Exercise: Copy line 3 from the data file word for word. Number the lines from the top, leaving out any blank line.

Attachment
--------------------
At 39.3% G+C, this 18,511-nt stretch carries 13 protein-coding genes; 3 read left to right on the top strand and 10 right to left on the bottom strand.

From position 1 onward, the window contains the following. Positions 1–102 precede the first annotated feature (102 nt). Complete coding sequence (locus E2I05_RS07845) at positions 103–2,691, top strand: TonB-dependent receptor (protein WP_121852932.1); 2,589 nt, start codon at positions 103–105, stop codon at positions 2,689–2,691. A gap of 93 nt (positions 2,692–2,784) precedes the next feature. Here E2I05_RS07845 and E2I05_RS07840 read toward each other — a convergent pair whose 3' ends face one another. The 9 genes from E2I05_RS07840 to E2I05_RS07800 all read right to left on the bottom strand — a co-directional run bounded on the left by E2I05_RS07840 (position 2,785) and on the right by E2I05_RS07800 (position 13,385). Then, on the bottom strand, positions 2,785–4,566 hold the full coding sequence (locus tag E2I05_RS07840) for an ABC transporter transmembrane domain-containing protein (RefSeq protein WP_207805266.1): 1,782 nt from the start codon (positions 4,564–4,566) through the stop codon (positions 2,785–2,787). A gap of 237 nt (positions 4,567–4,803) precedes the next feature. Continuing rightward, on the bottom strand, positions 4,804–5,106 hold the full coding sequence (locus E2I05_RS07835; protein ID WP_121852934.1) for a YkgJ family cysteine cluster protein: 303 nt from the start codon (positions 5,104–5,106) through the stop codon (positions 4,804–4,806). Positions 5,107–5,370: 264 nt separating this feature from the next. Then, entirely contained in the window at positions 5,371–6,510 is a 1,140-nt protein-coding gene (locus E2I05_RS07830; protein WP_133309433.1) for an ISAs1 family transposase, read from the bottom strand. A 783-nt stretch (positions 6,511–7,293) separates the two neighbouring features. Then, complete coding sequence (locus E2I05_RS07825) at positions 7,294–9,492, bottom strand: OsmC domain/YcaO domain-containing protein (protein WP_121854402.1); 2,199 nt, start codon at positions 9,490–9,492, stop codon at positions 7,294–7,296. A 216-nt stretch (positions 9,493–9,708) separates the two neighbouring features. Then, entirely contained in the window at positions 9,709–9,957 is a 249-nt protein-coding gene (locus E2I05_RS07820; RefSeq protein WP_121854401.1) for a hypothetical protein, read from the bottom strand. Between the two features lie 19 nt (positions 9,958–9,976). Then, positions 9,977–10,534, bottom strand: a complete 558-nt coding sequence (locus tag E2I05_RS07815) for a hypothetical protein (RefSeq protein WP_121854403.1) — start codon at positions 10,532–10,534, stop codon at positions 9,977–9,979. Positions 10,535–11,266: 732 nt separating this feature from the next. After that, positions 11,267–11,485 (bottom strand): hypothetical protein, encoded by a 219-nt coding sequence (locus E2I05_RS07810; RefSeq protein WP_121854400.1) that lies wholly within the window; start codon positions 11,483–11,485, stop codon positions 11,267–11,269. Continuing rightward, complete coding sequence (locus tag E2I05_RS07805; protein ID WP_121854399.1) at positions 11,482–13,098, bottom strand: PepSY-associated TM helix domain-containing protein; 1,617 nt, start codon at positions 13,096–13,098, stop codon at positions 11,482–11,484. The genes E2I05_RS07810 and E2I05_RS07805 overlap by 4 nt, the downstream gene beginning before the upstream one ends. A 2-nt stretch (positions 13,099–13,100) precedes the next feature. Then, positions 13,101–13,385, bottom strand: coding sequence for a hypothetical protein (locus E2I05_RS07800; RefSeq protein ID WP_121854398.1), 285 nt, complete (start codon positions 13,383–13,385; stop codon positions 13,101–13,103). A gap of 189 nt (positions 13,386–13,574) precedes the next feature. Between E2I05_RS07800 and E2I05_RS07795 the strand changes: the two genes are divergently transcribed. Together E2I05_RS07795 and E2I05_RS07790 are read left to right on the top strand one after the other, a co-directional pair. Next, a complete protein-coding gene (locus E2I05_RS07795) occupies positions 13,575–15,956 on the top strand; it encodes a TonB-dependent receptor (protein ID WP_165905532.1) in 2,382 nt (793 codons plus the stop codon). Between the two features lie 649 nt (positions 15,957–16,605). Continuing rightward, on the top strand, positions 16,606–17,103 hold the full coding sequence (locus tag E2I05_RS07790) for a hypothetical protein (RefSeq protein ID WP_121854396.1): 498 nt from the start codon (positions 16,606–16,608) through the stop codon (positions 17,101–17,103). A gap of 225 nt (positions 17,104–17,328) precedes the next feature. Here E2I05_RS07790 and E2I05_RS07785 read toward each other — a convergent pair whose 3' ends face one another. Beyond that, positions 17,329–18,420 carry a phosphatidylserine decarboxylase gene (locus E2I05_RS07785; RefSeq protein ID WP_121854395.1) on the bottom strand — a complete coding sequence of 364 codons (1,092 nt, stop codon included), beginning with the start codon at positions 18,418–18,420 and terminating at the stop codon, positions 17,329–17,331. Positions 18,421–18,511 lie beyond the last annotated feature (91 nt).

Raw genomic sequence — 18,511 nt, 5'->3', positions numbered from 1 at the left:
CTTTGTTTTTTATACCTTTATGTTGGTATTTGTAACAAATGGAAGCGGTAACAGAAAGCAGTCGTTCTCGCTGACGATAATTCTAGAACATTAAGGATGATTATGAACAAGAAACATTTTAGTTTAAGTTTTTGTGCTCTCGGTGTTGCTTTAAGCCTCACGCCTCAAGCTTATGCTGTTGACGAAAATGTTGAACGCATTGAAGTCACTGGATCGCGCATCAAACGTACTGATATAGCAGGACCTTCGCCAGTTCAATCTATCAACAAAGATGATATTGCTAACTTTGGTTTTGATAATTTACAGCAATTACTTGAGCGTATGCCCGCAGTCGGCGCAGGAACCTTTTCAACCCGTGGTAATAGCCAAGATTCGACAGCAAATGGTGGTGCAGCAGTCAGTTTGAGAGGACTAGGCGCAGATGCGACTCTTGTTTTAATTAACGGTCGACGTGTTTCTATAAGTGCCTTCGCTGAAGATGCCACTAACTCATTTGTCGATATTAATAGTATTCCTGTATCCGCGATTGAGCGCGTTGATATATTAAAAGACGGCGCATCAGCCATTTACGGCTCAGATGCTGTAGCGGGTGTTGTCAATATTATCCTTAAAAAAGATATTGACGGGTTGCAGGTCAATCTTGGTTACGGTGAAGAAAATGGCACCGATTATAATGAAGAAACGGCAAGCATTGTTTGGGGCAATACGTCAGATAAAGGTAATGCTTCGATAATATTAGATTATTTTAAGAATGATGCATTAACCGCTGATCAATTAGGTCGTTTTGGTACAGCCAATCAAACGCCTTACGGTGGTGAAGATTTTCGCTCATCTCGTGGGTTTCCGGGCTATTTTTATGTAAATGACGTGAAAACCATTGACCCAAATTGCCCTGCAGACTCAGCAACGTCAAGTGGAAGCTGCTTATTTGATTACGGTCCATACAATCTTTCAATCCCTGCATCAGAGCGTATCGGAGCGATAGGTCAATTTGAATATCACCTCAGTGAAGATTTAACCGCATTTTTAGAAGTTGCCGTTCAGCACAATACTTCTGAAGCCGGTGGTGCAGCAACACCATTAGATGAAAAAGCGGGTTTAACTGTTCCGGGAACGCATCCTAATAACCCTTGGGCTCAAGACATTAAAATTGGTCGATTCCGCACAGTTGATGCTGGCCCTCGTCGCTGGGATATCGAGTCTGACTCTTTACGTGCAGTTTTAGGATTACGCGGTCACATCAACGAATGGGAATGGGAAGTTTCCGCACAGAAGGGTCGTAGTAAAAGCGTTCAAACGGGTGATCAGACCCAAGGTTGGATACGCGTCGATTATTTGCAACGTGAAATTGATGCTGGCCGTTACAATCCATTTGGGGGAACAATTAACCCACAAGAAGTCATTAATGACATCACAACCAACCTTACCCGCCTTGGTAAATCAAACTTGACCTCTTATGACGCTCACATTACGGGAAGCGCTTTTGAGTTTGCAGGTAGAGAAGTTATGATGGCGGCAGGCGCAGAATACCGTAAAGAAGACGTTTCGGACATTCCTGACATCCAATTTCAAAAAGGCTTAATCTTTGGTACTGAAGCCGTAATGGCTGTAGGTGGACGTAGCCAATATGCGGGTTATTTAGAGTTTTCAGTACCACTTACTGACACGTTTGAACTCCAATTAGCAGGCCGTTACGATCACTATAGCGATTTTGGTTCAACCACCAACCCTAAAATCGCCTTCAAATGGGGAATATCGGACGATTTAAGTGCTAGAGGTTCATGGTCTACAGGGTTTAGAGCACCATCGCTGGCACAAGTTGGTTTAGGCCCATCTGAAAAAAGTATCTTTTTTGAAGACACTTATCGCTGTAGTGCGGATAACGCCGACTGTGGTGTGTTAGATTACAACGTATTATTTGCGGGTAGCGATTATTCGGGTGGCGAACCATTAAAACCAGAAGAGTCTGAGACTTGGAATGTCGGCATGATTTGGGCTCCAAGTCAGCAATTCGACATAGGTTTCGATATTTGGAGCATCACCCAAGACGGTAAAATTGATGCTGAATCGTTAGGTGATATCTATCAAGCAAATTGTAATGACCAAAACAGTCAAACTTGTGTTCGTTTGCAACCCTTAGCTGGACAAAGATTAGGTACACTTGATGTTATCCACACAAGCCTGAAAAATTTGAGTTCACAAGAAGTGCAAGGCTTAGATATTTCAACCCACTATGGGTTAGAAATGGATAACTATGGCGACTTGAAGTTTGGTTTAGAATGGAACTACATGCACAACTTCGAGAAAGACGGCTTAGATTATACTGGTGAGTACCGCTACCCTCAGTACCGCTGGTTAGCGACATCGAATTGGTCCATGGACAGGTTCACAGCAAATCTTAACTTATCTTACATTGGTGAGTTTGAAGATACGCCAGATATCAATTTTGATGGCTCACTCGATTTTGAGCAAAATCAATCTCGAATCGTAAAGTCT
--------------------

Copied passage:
Raw genomic sequence — 18,511 nt, 5'->3', positions numbered from 1 at the left: